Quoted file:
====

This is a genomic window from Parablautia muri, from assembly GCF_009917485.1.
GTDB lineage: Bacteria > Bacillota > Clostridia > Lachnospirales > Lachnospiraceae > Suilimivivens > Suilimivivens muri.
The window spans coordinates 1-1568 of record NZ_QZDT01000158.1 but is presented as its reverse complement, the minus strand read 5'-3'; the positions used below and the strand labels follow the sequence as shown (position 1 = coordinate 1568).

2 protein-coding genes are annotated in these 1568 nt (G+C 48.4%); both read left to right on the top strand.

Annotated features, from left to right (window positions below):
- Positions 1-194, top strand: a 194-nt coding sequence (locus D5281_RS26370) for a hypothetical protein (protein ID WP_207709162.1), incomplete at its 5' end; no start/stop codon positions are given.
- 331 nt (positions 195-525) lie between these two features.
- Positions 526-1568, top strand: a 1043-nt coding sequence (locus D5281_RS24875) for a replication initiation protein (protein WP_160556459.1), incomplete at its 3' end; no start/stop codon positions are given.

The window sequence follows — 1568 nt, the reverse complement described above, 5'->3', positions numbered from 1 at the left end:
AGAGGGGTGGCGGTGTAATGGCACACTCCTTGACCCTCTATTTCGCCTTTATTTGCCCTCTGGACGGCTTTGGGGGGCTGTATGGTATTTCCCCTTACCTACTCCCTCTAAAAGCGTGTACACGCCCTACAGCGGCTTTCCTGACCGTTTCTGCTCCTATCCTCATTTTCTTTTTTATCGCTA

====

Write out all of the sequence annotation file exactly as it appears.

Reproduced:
This is a genomic window from Parablautia muri, from assembly GCF_009917485.1.
GTDB lineage: Bacteria > Bacillota > Clostridia > Lachnospirales > Lachnospiraceae > Suilimivivens > Suilimivivens muri.
The window spans coordinates 1-1568 of record NZ_QZDT01000158.1 but is presented as its reverse complement, the minus strand read 5'-3'; the positions used below and the strand labels follow the sequence as shown (position 1 = coordinate 1568).

2 protein-coding genes are annotated in these 1568 nt (G+C 48.4%); both read left to right on the top strand.

Annotated features, from left to right (window positions below):
- Positions 1-194, top strand: a 194-nt coding sequence (locus D5281_RS26370) for a hypothetical protein (protein ID WP_207709162.1), incomplete at its 5' end; no start/stop codon positions are given.
- 331 nt (positions 195-525) lie between these two features.
- Positions 526-1568, top strand: a 1043-nt coding sequence (locus D5281_RS24875) for a replication initiation protein (protein WP_160556459.1), incomplete at its 3' end; no start/stop codon positions are given.

The window sequence follows — 1568 nt, the reverse complement described above, 5'->3', positions numbered from 1 at the left end:
AGAGGGGTGGCGGTGTAATGGCACACTCCTTGACCCTCTATTTCGCCTTTATTTGCCCTCTGGACGGCTTTGGGGGGCTGTATGGTATTTCCCCTTACCTACTCCCTCTAAAAGCGTGTACACGCCCTACAGCGGCTTTCCTGACCGTTTCTGCTCCTATCCTCATTTTCTTTTTTATCGCTA